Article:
We’ve all seen the ubiquitous bumper stickers trumpeting “I’m incredibly proud of my perfect Honor Student at Eustace B. Geddin High!” [or insert your kid’s school name here] Sometimes the whole rear bumper and window of the mini-van are plastered with them, thus proving we are not worthy to drive the same road as the owner of that vehicle and its superior occupants.
I’ve always enjoyed the more down-to-earth stickers bragging “My delinquent can beat the s*** out of your f***ing honor student!”
I think my kids may have earned an honor roll sticker or two in their time, but I don’t exactly recall. I’m proud of them without feeling the need to broadcast it. It goes without saying publicly that I love them. I do tell them I love them, but that’s for them to hear; don’t need to post it on Facebook. Most of the time I actually enjoy their company and feel more or less like they at least tolerate me.
I take a more irreverent approach to parenting. I like driving them to school on rainy days like today. I make sure and impart fatherly wisdom as they exit the car. Words to live by, like “Don’t get CAUGHT doing drugs!” Today my little nugget of advice was, “Try to act like the smart kids!” They ignore me, of course, although I sometimes see them smirk a little bit.
The truth is, however, there are days when kids, lovable as they may be, are a real pain in the ass. I know, this is not news. I just wish I could hear, once in awhile, some of the perfect and holier-than-thou parents ADMIT that their god-given blessings, their little tax deductions, sometimes screw up like normal kids do. You know, that their kid forgot a homework assignment, waited until the last minute to write a report, and/or lost something valuable like a cell phone or watch.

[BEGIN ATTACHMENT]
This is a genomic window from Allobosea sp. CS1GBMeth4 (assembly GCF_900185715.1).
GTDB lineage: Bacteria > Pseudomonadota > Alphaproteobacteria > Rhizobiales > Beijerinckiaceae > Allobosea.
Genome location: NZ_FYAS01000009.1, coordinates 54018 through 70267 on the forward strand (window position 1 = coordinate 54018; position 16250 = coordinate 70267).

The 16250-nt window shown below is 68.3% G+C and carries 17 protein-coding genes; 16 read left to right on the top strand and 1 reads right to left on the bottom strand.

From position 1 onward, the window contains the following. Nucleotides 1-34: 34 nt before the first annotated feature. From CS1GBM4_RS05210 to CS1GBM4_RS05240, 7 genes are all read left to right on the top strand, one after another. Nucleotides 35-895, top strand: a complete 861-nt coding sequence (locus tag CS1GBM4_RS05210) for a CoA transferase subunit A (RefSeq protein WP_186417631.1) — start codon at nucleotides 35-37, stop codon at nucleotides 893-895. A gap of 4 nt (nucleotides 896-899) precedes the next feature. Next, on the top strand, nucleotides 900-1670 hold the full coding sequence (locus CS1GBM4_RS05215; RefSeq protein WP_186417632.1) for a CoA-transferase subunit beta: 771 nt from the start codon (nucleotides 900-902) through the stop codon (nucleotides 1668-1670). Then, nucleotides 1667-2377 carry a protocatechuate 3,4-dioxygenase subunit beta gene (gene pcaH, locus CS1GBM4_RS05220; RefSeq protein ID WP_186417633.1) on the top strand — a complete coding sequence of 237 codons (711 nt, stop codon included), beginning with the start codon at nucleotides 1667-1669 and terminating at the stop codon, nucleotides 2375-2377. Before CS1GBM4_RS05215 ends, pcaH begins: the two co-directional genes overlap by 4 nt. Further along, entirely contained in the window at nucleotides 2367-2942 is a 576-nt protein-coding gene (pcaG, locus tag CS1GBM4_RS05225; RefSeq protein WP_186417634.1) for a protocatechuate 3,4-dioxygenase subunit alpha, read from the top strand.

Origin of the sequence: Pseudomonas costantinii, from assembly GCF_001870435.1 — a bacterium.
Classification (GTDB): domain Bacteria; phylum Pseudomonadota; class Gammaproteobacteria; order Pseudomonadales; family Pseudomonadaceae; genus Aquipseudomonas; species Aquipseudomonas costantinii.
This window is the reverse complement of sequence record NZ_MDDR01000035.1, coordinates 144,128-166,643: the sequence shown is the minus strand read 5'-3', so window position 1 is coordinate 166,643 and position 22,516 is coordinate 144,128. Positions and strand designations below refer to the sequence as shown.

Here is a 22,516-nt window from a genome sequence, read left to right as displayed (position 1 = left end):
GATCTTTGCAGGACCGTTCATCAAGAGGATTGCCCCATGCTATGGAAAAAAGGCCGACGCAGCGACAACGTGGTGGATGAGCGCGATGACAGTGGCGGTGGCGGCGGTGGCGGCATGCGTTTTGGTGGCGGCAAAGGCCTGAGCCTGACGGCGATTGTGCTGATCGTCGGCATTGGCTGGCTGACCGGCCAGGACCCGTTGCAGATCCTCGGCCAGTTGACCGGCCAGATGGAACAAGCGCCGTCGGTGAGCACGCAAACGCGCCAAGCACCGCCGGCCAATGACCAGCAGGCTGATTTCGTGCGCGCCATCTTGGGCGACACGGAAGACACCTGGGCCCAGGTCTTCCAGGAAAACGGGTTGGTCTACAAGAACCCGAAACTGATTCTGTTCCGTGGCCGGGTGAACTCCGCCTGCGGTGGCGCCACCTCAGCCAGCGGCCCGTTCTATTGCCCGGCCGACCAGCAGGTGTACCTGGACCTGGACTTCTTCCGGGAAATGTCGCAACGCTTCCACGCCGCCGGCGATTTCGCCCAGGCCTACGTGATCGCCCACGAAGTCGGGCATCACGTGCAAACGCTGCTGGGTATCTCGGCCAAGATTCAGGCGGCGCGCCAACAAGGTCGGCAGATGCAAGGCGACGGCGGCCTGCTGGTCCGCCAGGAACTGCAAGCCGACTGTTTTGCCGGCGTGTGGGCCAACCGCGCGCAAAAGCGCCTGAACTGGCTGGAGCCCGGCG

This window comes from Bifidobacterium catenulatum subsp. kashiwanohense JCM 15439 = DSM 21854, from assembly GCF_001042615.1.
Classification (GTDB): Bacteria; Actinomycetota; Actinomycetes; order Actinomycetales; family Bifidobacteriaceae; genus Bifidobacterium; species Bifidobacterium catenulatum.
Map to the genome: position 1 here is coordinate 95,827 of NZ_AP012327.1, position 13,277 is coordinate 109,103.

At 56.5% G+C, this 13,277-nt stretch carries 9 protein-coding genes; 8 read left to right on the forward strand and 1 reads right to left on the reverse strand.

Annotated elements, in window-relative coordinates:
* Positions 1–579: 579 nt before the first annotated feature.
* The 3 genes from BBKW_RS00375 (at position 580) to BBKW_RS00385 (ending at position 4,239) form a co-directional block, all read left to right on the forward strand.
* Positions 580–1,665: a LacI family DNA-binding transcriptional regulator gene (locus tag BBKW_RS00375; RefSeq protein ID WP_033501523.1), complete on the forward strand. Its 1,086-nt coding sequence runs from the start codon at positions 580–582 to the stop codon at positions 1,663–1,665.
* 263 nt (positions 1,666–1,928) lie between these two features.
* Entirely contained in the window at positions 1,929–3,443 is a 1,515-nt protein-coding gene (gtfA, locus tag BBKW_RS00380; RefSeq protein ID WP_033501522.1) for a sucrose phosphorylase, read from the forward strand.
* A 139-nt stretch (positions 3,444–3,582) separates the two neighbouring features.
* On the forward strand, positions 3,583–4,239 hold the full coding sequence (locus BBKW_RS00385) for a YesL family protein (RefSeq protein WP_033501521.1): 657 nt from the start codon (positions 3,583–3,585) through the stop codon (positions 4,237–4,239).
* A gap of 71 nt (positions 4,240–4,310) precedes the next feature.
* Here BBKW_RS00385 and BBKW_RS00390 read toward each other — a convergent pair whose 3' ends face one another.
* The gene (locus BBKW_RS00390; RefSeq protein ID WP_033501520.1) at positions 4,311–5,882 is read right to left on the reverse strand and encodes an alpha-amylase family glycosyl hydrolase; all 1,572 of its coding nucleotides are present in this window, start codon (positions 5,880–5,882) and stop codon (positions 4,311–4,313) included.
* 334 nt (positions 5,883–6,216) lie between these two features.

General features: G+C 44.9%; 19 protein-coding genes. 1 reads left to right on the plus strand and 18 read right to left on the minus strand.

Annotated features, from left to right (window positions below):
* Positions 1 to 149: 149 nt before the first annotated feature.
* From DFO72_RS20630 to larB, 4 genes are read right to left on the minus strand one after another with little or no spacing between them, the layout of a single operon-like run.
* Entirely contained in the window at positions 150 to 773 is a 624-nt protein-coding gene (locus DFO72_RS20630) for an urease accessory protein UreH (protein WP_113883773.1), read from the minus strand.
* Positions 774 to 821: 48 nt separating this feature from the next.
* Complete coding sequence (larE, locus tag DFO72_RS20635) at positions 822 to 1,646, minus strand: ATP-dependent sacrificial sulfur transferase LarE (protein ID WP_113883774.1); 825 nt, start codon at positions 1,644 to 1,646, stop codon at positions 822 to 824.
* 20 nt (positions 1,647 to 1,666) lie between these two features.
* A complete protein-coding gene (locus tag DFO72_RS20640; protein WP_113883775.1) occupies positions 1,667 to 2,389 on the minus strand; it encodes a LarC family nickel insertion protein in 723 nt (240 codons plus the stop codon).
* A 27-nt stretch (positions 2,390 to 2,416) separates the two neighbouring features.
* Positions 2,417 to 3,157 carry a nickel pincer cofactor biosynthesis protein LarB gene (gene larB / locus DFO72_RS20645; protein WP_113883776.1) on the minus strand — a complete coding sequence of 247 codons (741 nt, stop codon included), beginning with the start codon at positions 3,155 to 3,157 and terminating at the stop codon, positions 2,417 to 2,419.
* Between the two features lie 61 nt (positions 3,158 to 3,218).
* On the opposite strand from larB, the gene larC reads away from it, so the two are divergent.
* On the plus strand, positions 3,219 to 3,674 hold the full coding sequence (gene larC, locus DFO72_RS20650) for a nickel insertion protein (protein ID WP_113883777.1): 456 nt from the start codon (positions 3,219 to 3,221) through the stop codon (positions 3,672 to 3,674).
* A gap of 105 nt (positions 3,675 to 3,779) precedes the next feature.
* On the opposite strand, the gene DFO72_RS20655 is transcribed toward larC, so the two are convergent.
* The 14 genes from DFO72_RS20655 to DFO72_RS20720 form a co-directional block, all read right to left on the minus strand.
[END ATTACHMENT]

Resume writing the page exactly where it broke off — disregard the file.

It was a rough day. One of my kids received a horrendous progress report. The other’s was not much better. Plus we learned that an important project deadline is Friday yet nothing had been done about it.
We lecture, we nag, we prod and harass. We are met with the rolling of eyes and the sincere “I know, I know!” replies. We lead the horses to water and cannot make them drink. We read articles on parenting and listen to the advice of more on-the-ball parents, and at the same time I am reminded of the studies that show kids past the age of 5 or so are far more influenced by their peers and factors outside the home than they are the instructions of their parents. So, while we want to blame ourselves, pull our hair and gnash our teeth when grades are slipping, the fact is we often feel, and ARE to a large extent, helpless. The kids have to do their work; I cannot do it for them.
These realizations don’t make me give up or put less effort into it, feel less love, or be less caring. They do help me worry less, because strangely and ultimately I have complete faith and belief that my kids will turn out fine and everything will be, if not perfect, pretty much all right, because we do have a lot of love, and that goes a long way and is what really matters. But give me strength in the meantime!